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Readability Formulas and User Perceptions of Electronic Health Records Difficulty: A Corpus Study.
Zheng J, Yu H. Readability Formulas and User Perceptions of Electronic Health Records Difficulty: A Corpus Study. Journal of medical Internet research. 2017 Mar 2; 19(3):e59.
Electronic health records (EHRs) are a rich resource for developing applications to engage patients and foster patient activation, thus holding a strong potential to enhance patient-centered care. Studies have shown that providing patients with access to their own EHR notes may improve the understanding of their own clinical conditions and treatments, leading to improved health care outcomes. However, the highly technical language in EHR notes impedes patients' comprehension. Numerous studies have evaluated the difficulty of health-related text using readability formulas such as Flesch-Kincaid Grade Level (FKGL), Simple Measure of Gobbledygook (SMOG), and Gunning-Fog Index (GFI). They conclude that the materials are often written at a grade level higher than common recommendations.
The objective of our study was to explore the relationship between the aforementioned readability formulas and the laypeople's perceived difficulty on 2 genres of text: general health information and EHR notes. We also validated the formulas' appropriateness and generalizability on predicting difficulty levels of highly complex technical documents.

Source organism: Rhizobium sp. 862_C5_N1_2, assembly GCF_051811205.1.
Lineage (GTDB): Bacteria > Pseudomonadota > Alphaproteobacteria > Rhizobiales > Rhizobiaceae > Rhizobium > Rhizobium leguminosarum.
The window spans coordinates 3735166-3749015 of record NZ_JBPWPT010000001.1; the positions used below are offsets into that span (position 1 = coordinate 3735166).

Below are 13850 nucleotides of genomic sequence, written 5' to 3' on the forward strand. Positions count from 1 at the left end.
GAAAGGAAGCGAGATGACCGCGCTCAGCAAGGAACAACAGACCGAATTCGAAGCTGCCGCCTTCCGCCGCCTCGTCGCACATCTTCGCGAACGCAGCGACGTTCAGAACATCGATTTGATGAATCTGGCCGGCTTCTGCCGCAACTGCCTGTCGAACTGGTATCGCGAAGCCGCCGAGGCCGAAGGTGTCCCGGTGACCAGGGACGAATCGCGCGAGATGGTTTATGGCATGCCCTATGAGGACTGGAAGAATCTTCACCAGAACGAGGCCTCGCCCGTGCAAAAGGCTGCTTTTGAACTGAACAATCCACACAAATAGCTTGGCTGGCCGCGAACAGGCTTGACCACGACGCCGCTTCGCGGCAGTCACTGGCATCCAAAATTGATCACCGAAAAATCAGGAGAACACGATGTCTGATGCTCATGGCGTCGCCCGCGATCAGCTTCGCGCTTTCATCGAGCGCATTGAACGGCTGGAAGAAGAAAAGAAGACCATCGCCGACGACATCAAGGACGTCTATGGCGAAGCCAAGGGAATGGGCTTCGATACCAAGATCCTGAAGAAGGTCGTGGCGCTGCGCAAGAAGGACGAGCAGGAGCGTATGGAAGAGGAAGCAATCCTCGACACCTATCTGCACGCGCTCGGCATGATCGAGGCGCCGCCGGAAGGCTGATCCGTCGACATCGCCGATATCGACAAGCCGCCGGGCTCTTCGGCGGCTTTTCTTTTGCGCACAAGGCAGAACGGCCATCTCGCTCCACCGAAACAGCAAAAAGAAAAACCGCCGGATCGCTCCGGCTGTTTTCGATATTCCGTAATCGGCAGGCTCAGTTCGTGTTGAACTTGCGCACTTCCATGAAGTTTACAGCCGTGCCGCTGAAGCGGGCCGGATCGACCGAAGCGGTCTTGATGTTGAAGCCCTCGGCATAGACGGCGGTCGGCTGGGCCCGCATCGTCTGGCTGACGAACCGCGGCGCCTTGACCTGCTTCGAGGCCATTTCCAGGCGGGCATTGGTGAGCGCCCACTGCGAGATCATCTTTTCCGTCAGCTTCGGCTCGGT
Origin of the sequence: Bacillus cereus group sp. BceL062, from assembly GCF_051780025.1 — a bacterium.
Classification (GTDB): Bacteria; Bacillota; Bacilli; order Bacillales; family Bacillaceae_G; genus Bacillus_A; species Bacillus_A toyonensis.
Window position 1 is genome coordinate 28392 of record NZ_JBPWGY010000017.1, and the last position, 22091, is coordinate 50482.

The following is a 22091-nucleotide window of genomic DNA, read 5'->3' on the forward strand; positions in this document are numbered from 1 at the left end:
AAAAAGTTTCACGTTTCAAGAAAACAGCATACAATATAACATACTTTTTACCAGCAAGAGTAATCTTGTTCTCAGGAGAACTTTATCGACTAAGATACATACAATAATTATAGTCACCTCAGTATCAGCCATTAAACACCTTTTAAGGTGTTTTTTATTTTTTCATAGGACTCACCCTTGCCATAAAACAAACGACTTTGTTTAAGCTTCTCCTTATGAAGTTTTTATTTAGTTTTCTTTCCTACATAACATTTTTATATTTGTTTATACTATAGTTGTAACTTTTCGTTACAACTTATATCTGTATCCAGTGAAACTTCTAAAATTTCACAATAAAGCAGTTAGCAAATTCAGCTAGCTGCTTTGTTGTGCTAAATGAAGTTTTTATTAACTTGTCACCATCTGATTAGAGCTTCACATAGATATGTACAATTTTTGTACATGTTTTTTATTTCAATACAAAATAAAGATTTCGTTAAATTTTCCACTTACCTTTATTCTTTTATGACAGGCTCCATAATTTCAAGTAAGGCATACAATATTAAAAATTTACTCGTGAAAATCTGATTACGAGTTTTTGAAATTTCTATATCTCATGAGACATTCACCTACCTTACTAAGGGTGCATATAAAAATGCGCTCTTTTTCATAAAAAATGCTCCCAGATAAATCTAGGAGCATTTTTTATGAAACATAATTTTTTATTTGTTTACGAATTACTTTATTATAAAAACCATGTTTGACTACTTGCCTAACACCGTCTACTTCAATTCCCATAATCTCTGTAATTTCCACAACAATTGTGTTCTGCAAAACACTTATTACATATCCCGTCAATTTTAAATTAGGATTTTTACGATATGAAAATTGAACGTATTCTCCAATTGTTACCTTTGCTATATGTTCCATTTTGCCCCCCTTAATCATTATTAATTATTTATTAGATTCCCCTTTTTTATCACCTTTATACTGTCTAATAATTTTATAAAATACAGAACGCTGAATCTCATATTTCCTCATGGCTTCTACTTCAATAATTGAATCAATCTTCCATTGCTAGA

We collected 140 Wikipedia articles on diabetes and 242 EHR notes with diabetes International Classification of Diseases, Ninth Revision code. We recruited 15 Amazon Mechanical Turk (AMT) users to rate difficulty levels of the documents. Correlations between laypeople's perceived difficulty levels and readability formula scores were measured, and their difference was tested. We also compared word usage and the impact of medical concepts of the 2 genres of text.
The distributions of both readability formulas' scores (P < .001) and laypeople's perceptions (P = .002) on the 2 genres were different. Correlations of readability predictions and laypeople's perceptions were weak. Furthermore, despite being graded at similar levels, documents of different genres were still perceived with different difficulty (P < .001). Word usage in the 2 related genres still differed significantly (P < .001).
Our findings suggested that the readability formulas' predictions did not align with perceived difficulty in either text genre. The widely used readability formulas were highly correlated with each other but did not show adequate correlation with readers' perceived difficulty. Therefore, they were not appropriate to assess the readability of EHR notes.